- No. 3/3 Quinnipiac hockey loses 4-1 to No. 6/7 Boston College
- Women’s ice hockey prepares for weekend against No. 6 Boston College
- Men’s ice hockey dominates UConn 5-2
- Bobcats hold off Siena to maintain the top spot in the MAAC
- A perfect pair
- Student Media teams up against domestic violence
- The Clery Act
- University set to release new website
- Volleyball closes out home stand with win over Siena
- Putting the university to the test
Influential professor makes his ‘Rounds’
It’s the first day of freshman English class and the students are sitting there anxiously. In walks a tall, gangly, man with a thin brown mustache and horn rimmed eyeglasses. He carries a boom box. The man calmly places the boom box down and begins to play Bob Dylan.
The class begins to chuckle but remains attentive. This man happens to be Jonathan Rounds, Adjunct Associate Professor of English, and this is one technique Rounds uses to connect with students and help them relate poetry to lyrical song.
“Students are very literate in music and film and if you can meet them where they strive, it tends to work out beautifully,” Rounds said.
Rounds graduated from Penn State University with a BA and MA in Humanities. At Penn State, Rounds was influenced by literary journalists Tom Wolfe and Norman Mailer. Shortly after college, he got married and now has two children.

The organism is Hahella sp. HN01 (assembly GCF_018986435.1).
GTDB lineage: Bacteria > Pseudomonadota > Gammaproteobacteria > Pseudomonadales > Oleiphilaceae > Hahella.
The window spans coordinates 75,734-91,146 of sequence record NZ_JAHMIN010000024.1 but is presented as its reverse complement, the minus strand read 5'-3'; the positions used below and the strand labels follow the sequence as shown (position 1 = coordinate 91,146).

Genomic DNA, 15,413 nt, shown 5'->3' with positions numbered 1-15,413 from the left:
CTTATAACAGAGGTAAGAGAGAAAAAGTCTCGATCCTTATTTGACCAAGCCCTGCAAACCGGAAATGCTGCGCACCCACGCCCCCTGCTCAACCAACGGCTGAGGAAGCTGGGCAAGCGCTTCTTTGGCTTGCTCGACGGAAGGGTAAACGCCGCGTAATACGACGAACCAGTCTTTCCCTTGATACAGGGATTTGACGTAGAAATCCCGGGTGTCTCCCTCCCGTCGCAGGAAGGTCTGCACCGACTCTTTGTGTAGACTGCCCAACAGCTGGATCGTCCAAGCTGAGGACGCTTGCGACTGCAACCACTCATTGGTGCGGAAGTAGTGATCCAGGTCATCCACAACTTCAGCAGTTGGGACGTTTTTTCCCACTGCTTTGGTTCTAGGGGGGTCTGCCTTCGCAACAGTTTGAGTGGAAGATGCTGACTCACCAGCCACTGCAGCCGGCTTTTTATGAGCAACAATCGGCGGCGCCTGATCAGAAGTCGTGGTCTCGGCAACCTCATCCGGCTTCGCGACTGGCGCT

Later, he worked as a freelance writer for magazines in Pennsylvania, taking whatever job he could get as long as he had a chance to write. It was hard to make a living, though, so he buckled down and became a reporter at a small paper in Hershey, Pa. It was at this paper that he learned about deadlines and how to find a story.
Rounds also began teaching English on the side at a community college in Pennsylvania as a way to help pay the bills. He loved it immediately. “Teaching is the most gratifying thing I’ve ever done,” he said. “Journalism can be meaningful if you get the right stories and publication. But teaching is always rewarding.”
Rounds believes that all students have the potential for brilliance. “A student came to me and was struggling,” he said. “The student had a lot of potential but not a whole lot of skill. He finished the course with a C+ and I thought that was it. About five years later, I received an e-mail saying that that student had published his first novel.”
Growing up, Rounds was uncertain about his future but one of his English teachers, Ms. Harrison, whom Rounds remembers as a “complete monster,” inspired him. He believes her challenging style propelled him to success.
Brittany Borchard, a sophomore sociology major, remembers Rounds as a teacher who “takes time to get to know his students personally and involve them in class, ensuring that they learn everything they can.”
Rounds said that teaching and journalism are a perfect marriage of discourses.
“The real common interest between journalism and teaching is the interaction with the people,” he said. “People make it work. If you like people, you can do both. I’ll teach as long as they’ll have me.”